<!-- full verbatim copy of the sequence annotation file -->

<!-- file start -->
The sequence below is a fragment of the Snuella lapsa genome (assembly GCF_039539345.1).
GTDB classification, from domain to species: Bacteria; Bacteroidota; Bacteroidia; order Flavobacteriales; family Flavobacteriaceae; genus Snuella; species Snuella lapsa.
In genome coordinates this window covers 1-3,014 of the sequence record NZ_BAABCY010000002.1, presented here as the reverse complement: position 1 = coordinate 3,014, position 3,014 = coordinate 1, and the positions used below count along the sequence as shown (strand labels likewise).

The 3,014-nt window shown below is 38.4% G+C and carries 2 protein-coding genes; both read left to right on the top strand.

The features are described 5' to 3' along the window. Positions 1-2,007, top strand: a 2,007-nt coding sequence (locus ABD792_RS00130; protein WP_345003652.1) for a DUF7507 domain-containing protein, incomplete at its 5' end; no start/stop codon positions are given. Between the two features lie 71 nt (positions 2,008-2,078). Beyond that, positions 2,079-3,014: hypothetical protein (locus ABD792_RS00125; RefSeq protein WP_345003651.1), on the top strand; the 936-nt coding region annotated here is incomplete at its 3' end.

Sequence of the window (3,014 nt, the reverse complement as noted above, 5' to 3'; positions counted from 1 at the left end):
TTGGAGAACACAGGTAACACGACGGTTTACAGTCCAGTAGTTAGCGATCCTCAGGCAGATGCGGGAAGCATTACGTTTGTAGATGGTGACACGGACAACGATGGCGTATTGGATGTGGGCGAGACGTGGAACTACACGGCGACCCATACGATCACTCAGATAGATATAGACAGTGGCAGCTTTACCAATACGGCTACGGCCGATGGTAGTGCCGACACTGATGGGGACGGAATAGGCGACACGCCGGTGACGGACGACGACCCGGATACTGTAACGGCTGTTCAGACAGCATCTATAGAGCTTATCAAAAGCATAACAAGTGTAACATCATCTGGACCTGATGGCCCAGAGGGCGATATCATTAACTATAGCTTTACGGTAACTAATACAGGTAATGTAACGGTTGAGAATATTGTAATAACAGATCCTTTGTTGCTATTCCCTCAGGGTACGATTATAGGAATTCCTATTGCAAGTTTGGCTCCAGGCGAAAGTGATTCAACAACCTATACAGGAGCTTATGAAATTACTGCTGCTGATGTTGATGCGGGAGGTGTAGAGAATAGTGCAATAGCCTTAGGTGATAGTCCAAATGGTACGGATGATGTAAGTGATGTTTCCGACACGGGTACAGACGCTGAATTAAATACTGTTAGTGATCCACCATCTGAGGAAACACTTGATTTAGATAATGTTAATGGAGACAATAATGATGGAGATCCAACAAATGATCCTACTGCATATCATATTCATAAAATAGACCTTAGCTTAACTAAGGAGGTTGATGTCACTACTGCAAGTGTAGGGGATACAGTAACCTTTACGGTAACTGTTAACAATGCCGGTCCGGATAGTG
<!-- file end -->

The sequence below is a fragment of the Snuella lapsa genome (assembly GCF_039539345.1).
GTDB classification, from domain to species: Bacteria; Bacteroidota; Bacteroidia; order Flavobacteriales; family Flavobacteriaceae; genus Snuella; species Snuella lapsa.
In genome coordinates this window covers 1-3,014 of the sequence record NZ_BAABCY010000002.1, presented here as the reverse complement: position 1 = coordinate 3,014, position 3,014 = coordinate 1, and the positions used below count along the sequence as shown (strand labels likewise).

The 3,014-nt window shown below is 38.4% G+C and carries 2 protein-coding genes; both read left to right on the top strand.

The features are described 5' to 3' along the window. Positions 1-2,007, top strand: a 2,007-nt coding sequence (locus ABD792_RS00130; protein WP_345003652.1) for a DUF7507 domain-containing protein, incomplete at its 5' end; no start/stop codon positions are given. Between the two features lie 71 nt (positions 2,008-2,078). Beyond that, positions 2,079-3,014: hypothetical protein (locus ABD792_RS00125; RefSeq protein WP_345003651.1), on the top strand; the 936-nt coding region annotated here is incomplete at its 3' end.

Sequence of the window (3,014 nt, the reverse complement as noted above, 5' to 3'; positions counted from 1 at the left end):
TTGGAGAACACAGGTAACACGACGGTTTACAGTCCAGTAGTTAGCGATCCTCAGGCAGATGCGGGAAGCATTACGTTTGTAGATGGTGACACGGACAACGATGGCGTATTGGATGTGGGCGAGACGTGGAACTACACGGCGACCCATACGATCACTCAGATAGATATAGACAGTGGCAGCTTTACCAATACGGCTACGGCCGATGGTAGTGCCGACACTGATGGGGACGGAATAGGCGACACGCCGGTGACGGACGACGACCCGGATACTGTAACGGCTGTTCAGACAGCATCTATAGAGCTTATCAAAAGCATAACAAGTGTAACATCATCTGGACCTGATGGCCCAGAGGGCGATATCATTAACTATAGCTTTACGGTAACTAATACAGGTAATGTAACGGTTGAGAATATTGTAATAACAGATCCTTTGTTGCTATTCCCTCAGGGTACGATTATAGGAATTCCTATTGCAAGTTTGGCTCCAGGCGAAAGTGATTCAACAACCTATACAGGAGCTTATGAAATTACTGCTGCTGATGTTGATGCGGGAGGTGTAGAGAATAGTGCAATAGCCTTAGGTGATAGTCCAAATGGTACGGATGATGTAAGTGATGTTTCCGACACGGGTACAGACGCTGAATTAAATACTGTTAGTGATCCACCATCTGAGGAAACACTTGATTTAGATAATGTTAATGGAGACAATAATGATGGAGATCCAACAAATGATCCTACTGCATATCATATTCATAAAATAGACCTTAGCTTAACTAAGGAGGTTGATGTCACTACTGCAAGTGTAGGGGATACAGTAACCTTTACGGTAACTGTTAACAATGCCGGTCCGGATAGTG